UN warns that instability may increase drug trafficking

The head of the United Nations Office on Drugs and Crime (UNODC) in Mozambique considered this Thursday that the armed violence in Cabo Delgado could open space for an increase in the activities of drug trafficking networks.

"The contexts of instability are naturally conducive to some criminal groups trying to take advantage of the situation for illicit trafficking. We are aware of this and our job is, together with the government, not to let these groups take advantage of the temporary weaknesses in the country," said Marco Teixeira.

He was speaking to the media in Maputo, on the sidelines of a thematic workshop that discussed perspectives for prison reform in Mozambique, organized by UNODC and the Ministry of Justice.

At a time when the country is pointed out by several international organizations as a "corridor for international drug trafficking," the head of UNODC believes that it is essential to strengthen control, although he admits difficulties due to the length of the coast, with more than 2,700 kilometers.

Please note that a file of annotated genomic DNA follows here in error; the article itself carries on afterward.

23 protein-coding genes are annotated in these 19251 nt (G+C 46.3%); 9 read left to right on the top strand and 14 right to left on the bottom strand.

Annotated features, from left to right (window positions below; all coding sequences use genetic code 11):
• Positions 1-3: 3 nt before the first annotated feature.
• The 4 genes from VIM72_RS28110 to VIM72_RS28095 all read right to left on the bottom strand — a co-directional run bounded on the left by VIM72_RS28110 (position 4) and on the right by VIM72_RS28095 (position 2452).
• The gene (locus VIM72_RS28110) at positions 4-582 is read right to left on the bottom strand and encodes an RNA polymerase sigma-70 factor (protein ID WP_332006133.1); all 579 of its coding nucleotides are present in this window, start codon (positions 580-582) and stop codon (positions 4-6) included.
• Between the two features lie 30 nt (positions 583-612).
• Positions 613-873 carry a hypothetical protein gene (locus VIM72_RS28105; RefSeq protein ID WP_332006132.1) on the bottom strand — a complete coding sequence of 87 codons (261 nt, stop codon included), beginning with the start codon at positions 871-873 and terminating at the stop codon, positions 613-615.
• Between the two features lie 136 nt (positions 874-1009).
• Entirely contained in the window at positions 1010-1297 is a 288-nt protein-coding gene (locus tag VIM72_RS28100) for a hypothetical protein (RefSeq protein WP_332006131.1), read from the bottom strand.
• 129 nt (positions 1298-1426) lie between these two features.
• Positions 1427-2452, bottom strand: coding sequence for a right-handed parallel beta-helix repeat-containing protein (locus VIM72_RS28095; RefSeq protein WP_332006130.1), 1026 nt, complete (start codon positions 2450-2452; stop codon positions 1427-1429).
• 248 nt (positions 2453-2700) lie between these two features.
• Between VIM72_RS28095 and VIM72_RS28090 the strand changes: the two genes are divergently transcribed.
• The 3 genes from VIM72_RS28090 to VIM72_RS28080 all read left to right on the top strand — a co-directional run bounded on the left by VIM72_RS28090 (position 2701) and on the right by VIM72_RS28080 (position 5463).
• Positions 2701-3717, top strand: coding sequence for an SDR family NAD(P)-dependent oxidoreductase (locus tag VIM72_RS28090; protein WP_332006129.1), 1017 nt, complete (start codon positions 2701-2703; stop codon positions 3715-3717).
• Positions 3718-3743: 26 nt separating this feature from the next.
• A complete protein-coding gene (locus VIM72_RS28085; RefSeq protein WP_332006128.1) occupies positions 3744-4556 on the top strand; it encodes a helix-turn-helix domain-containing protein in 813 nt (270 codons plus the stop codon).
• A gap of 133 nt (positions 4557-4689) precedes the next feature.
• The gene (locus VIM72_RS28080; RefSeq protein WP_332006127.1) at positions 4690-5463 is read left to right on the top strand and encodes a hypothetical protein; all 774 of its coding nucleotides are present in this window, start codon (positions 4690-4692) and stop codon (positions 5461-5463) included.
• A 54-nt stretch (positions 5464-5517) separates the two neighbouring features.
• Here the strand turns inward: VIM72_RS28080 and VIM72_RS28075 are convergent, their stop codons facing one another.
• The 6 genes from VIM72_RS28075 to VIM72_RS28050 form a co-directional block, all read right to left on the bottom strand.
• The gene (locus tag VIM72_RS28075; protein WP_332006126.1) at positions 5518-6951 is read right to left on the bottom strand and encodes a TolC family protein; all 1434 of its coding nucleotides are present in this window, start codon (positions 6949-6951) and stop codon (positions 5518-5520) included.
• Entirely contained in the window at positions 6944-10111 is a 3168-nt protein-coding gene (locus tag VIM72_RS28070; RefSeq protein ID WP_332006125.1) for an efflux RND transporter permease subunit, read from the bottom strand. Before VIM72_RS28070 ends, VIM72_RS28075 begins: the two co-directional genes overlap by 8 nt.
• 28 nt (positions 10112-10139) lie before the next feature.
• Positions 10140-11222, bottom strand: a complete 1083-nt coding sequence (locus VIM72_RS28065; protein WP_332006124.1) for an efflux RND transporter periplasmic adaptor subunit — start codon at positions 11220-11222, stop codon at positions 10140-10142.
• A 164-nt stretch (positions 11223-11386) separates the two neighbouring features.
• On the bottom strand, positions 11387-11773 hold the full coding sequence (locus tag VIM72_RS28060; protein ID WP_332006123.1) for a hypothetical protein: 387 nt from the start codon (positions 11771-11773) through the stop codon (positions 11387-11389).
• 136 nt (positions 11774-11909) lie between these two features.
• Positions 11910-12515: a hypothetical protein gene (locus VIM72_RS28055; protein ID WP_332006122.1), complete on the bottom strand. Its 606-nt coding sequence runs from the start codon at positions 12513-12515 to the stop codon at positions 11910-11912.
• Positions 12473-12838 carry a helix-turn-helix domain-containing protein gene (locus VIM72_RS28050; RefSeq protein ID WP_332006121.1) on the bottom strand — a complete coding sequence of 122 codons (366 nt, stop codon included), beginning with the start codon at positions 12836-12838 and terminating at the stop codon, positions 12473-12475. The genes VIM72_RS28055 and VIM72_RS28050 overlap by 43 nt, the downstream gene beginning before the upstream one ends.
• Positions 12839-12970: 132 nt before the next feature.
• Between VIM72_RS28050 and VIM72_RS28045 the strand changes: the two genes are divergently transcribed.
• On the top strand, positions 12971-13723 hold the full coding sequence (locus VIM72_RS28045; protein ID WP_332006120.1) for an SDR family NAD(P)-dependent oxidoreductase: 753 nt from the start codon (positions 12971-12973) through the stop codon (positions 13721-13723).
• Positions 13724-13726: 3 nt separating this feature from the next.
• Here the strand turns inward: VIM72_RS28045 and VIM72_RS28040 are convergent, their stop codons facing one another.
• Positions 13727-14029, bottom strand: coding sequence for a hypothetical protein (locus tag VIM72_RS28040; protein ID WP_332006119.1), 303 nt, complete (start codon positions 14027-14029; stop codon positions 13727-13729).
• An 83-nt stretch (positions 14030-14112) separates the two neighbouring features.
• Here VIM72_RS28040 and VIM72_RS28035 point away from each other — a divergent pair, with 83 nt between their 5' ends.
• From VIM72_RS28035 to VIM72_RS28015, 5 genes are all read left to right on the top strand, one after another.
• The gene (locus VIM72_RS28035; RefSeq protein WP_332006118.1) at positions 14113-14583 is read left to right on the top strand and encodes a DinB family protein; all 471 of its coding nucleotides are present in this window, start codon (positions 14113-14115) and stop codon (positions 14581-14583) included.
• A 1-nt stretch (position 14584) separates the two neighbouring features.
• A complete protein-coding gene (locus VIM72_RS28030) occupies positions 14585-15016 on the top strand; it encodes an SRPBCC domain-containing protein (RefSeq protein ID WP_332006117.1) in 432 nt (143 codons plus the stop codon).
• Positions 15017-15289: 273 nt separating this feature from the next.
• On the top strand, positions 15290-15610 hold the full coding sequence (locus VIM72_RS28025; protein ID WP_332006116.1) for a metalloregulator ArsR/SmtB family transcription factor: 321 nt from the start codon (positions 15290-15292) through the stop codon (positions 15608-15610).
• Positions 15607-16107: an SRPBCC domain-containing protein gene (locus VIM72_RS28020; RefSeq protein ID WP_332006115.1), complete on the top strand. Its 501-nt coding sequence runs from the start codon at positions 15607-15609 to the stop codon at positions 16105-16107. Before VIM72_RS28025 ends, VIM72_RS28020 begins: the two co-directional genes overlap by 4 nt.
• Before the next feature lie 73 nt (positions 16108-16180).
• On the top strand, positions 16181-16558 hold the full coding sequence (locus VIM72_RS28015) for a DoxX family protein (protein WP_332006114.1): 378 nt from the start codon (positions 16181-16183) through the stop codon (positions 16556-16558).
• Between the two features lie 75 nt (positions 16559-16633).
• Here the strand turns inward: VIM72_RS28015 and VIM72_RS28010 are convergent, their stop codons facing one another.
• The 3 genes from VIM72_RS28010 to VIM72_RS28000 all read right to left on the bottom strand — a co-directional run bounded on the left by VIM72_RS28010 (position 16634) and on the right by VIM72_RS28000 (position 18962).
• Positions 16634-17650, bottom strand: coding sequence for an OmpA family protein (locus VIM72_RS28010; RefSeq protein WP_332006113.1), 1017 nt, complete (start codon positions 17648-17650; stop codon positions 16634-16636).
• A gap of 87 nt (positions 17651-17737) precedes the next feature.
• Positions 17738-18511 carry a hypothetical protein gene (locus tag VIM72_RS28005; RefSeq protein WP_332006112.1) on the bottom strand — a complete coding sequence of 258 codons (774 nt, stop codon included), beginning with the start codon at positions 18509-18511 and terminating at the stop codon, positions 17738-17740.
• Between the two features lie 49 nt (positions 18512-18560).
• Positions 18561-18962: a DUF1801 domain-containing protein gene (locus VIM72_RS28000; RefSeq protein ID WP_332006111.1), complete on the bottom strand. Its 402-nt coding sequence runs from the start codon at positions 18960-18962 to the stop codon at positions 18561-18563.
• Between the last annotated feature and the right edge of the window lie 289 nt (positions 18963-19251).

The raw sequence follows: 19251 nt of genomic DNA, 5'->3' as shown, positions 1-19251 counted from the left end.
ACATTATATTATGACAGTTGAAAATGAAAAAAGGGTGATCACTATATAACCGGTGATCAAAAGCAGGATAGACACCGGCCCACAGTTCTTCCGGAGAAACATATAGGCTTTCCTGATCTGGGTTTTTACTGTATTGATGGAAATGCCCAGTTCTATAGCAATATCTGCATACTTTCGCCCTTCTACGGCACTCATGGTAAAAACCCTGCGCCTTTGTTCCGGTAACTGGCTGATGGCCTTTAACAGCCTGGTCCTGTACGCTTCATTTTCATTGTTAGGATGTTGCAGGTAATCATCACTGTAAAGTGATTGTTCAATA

"We continue to work with the authorities that have maritime intervention capacity, but it is always difficult because it is a wide coast and this is a phenomenon that happens in different countries. But our job is to continue to fight this illicit trafficking that weakens the country," stressed Marco Teixeira, who adds that the number of seizures and arrests that the country has recorded in recent years shows progress.

"More drugs are seized and this means that, on one hand, the police forces and the State apparatus are able to detect these channels and routes of illicit trafficking. But there is a factor that needs to be thought about: if there is an increase in production, be it of heroin, cocaine, or synthetic drugs, it is normal that the channels and international flows have more availability of drugs," he warned.

Authorities in Kenya and Tanzania, countries to the north of the country, have increased surveillance in recent years, pushing traffickers southward toward the Mozambican coast, "in search of new routes and new markets."

Cabo Delgado province (north of the country) is rich in natural gas, but terrorized since 2017 by armed rebels, with some attacks claimed by the extremist group Islamic State.

The armed conflict between military forces and insurgents in Cabo Delgado has already caused more than 3,100 deaths, according to the ACLED conflict registration project, and more than 800,000 displaced people, according to authorities.

Lusa Agency

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